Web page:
Crypto crime falls during first four months of 2021, report shows

Crimes in the decentralised finance space, however, hit an all-time high during the period

This photograph taken on April 26, 2021 in Paris shows a physical imitation of the Bitcoin crypto currency pictured with a US one dollar bank note. / AFP / Martin BUREAU
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Losses from cryptocurrency theft, hacks and fraud fell sharply in the first four months of the year, but crime in the booming "decentralised finance" space hit an all-time high, a report from crypto intelligence company CipherTrace showed.

DeFi applications are platforms that facilitate crypto-denominated lending outside traditional banking, using an open-source code with algorithms that set rates in real time based on supply and demand. Many DeFi applications are embedded in the Ethereum blockchain.

Globally, crypto criminals ran away with $432 million as of the end of April, according to the CipherTrace report. About 56 per cent of that, or $240m, was DeFi-related, a record peak.

For the whole of 2020, losses in the crypto sector through fraud and crime were $1.9 billion. In 2019, crypto crime losses hit a record $4.5bn.

Cryptocurrencies are once again in the spotlight with the surge in prices for the second-largest token, Ether, and social media darling Dogecoin.

The drop in crypto crime reflects some maturity in the industry, as infrastructure improved and companies and exchanges boosted security systems.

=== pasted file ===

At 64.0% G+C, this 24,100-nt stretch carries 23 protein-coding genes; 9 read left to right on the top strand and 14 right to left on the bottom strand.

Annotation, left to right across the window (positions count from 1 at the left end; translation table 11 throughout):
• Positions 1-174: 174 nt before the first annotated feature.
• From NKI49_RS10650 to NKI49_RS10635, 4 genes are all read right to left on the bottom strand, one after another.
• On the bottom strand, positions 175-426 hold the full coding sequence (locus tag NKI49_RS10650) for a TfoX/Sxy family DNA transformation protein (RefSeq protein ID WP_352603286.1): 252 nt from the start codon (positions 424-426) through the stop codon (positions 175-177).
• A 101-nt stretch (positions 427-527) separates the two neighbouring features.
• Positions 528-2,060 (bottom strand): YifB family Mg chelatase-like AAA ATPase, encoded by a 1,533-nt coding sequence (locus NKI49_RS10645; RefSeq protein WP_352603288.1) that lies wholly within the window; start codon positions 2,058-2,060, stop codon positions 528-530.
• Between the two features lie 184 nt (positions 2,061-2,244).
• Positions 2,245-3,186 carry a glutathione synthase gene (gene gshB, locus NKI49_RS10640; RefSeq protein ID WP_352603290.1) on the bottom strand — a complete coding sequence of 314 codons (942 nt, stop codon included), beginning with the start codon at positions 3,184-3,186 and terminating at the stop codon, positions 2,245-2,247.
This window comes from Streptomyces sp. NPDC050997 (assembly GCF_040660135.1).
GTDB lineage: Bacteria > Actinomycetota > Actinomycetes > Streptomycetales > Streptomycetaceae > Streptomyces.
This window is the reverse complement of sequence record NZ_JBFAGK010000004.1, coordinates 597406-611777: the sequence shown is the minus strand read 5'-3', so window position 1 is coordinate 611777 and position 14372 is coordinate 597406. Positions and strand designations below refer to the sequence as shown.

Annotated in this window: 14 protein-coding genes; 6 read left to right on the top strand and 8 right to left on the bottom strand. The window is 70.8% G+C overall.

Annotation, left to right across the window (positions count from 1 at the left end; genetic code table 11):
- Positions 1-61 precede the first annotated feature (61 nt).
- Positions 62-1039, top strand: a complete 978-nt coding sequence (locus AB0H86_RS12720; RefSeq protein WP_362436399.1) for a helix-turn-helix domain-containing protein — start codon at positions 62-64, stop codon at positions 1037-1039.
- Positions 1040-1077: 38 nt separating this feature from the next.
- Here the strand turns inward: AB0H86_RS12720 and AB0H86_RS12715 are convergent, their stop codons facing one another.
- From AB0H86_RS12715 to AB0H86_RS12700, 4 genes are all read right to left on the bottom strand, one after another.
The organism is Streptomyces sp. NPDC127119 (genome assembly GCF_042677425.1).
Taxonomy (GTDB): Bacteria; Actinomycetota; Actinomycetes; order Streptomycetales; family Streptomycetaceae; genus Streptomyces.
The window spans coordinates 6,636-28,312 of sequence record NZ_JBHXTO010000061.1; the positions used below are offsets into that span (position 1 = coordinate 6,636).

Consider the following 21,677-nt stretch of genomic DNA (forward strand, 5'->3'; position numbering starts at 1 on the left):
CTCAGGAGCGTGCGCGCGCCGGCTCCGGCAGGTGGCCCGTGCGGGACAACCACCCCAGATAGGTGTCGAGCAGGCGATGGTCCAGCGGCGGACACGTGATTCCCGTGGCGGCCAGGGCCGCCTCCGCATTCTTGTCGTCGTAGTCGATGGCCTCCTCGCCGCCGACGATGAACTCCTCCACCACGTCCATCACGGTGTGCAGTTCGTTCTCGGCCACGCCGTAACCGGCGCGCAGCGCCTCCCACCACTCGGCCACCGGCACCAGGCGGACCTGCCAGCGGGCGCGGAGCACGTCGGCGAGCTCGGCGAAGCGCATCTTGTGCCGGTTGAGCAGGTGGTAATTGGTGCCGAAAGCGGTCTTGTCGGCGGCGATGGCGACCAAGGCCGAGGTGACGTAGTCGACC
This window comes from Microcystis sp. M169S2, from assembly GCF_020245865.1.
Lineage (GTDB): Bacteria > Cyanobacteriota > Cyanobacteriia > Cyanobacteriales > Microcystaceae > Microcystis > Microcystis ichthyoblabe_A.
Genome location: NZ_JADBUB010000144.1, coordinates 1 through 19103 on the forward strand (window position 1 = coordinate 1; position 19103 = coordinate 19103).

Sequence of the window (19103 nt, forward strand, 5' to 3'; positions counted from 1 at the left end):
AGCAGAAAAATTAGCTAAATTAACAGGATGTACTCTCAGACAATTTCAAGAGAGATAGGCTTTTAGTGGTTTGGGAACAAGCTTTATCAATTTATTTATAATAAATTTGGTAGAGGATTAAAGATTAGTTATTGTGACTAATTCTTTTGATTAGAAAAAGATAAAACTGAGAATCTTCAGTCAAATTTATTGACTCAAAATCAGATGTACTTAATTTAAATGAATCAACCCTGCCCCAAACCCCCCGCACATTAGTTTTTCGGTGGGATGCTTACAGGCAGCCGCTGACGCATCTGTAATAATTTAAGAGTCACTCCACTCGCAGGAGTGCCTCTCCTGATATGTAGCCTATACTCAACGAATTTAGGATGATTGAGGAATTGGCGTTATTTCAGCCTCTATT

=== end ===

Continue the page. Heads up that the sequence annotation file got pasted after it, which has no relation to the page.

DeFi, however, is another story. The value locked – the total number of loans on DeFi platforms – was $86bn as of Wednesday, DeFi Pulse data showed, up roughly 650 per cent from $11bn in October.

The surge in the industry's growth has attracted bad actors and market participants said the rise in crime is likely to accelerate as DeFi expands further.

"As more money pours into the space from retail and institutional players, bad actors will seek to take advantage of the hype to draw people into scams and hackers will seek out projects that have launched without performing adequate security audits, exploiting loopholes encoded in the smart contracts," Dave Jevans, CipherTrace's chief executive, said in an emailed response to Reuters.

Losses from DeFi-related hacks already exceeded the $129m stolen during the whole of 2020. In 2019, there were no DeFi losses reported.

One of the major losses in the DeFi space was the $80m worth of funds stolen on April 19 from EasyFi Network, a DeFi project on the Polygon Network, the CipherTrace report said. EasyFi reported that a hacker stole roughly $80m worth of funds from its wallet.